Convert a python UTC datetime to a local datetime using only python standard library?


Question

I have a python datetime instance that was created using datetime.utcnow() and persisted in database.

For display, I would like to convert the datetime instance retrieved from the database to local datetime using the default local timezone (i.e., as if the datetime was created using datetime.now()).

How can I convert the UTC datetime to a local datetime using only python standard library (e.g., no pytz dependency)?

It seems one solution would be to use datetime.astimezone( tz ), but how would you get the default local timezone?

1
135
12/22/2016 5:26:41 PM

Accepted Answer

I think I figured it out: computes number of seconds since epoch, then converts to a local timzeone using time.localtime, and then converts the time struct back into a datetime...

EPOCH_DATETIME = datetime.datetime(1970,1,1)
SECONDS_PER_DAY = 24*60*60

def utc_to_local_datetime( utc_datetime ):
    delta = utc_datetime - EPOCH_DATETIME
    utc_epoch = SECONDS_PER_DAY * delta.days + delta.seconds
    time_struct = time.localtime( utc_epoch )
    dt_args = time_struct[:6] + (delta.microseconds,)
    return datetime.datetime( *dt_args )

It applies the summer/winter DST correctly:

>>> utc_to_local_datetime( datetime.datetime(2010, 6, 6, 17, 29, 7, 730000) )
datetime.datetime(2010, 6, 6, 19, 29, 7, 730000)
>>> utc_to_local_datetime( datetime.datetime(2010, 12, 6, 17, 29, 7, 730000) )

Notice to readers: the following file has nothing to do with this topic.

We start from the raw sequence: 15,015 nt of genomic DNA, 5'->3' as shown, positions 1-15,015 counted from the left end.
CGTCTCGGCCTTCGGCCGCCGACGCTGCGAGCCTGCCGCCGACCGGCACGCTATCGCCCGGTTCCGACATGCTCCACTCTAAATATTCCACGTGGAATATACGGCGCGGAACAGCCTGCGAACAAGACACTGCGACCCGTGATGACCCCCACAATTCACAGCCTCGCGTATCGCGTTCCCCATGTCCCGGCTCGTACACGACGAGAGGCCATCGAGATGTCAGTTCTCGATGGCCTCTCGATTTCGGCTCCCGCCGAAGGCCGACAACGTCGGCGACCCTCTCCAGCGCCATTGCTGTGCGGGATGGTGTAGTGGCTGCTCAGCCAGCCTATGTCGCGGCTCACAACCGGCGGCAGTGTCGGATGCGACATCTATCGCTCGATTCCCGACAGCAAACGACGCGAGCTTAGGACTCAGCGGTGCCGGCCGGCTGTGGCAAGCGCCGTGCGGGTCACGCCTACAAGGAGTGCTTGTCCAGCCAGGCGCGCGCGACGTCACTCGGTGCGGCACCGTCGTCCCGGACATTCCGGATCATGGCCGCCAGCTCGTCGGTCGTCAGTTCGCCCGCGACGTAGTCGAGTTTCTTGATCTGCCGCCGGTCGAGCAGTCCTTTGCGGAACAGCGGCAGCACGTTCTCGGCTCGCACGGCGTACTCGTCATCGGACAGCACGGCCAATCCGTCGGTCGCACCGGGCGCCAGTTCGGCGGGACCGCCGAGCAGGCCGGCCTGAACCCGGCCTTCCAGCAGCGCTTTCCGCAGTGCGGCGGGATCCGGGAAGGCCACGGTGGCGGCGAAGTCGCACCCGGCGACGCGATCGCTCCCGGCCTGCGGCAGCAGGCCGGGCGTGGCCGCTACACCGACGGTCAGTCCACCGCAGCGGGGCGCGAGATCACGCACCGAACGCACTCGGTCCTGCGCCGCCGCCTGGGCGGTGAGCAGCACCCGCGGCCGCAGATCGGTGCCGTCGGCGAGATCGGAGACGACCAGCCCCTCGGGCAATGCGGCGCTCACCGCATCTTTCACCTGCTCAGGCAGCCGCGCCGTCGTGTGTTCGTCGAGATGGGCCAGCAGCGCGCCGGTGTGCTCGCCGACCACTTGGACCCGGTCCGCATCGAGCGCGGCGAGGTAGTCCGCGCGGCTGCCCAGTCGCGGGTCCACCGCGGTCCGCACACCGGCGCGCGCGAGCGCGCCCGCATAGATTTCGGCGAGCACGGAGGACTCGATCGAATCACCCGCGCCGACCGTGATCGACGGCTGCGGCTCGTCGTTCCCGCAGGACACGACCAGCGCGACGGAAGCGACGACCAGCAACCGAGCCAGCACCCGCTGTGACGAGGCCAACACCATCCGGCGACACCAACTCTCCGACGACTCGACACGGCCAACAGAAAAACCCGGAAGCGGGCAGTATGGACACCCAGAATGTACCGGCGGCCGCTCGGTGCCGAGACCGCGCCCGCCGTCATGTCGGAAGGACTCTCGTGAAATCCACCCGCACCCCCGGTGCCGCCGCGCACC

datetime.datetime(2010, 12, 6, 18, 29, 7, 730000)
7
12/30/2010 3:02:47 PM

In Python 3.3+:

from datetime import datetime, timezone

def utc_to_local(utc_dt):
    return utc_dt.replace(tzinfo=timezone.utc).astimezone(tz=None)

In Python 2/3:

import calendar
from datetime import datetime, timedelta

def utc_to_local(utc_dt):
    # get integer timestamp to avoid precision lost
    timestamp = calendar.timegm(utc_dt.timetuple())
    local_dt = datetime.fromtimestamp(timestamp)
    assert utc_dt.resolution >= timedelta(microseconds=1)
    return local_dt.replace(microsecond=utc_dt.microsecond)

Using pytz (both Python 2/3):

import pytz

local_tz = pytz.timezone('Europe/Moscow') # use your local timezone name here
# NOTE: pytz.reference.LocalTimezone() would produce wrong result here

## You could use `tzlocal` module to get local timezone on Unix and Win32
# from tzlocal import get_localzone # $ pip install tzlocal

# # get local timezone    
# local_tz = get_localzone()

def utc_to_local(utc_dt):
    local_dt = utc_dt.replace(tzinfo=pytz.utc).astimezone(local_tz)
    return local_tz.normalize(local_dt) # .normalize might be unnecessary

Example

def aslocaltimestr(utc_dt):
    return utc_to_local(utc_dt).strftime('%Y-%m-%d %H:%M:%S.%f %Z%z')

print(aslocaltimestr(datetime(2010,  6, 6, 17, 29, 7, 730000)))
print(aslocaltimestr(datetime(2010, 12, 6, 17, 29, 7, 730000)))
print(aslocaltimestr(datetime.utcnow()))

Output

Python 3.3
2010-06-06 21:29:07.730000 MSD+0400
2010-12-06 20:29:07.730000 MSK+0300
2012-11-08 14:19:50.093745 MSK+0400
Python 2
2010-06-06 21:29:07.730000 
2010-12-06 20:29:07.730000 
2012-11-08 14:19:50.093911 
pytz
2010-06-06 21:29:07.730000 MSD+0400
2010-12-06 20:29:07.730000 MSK+0300
2012-11-08 14:19:50.146917 MSK+0400

Note: it takes into account DST and the recent change of utc offset for MSK timezone.

I don't know whether non-pytz solutions work on Windows.


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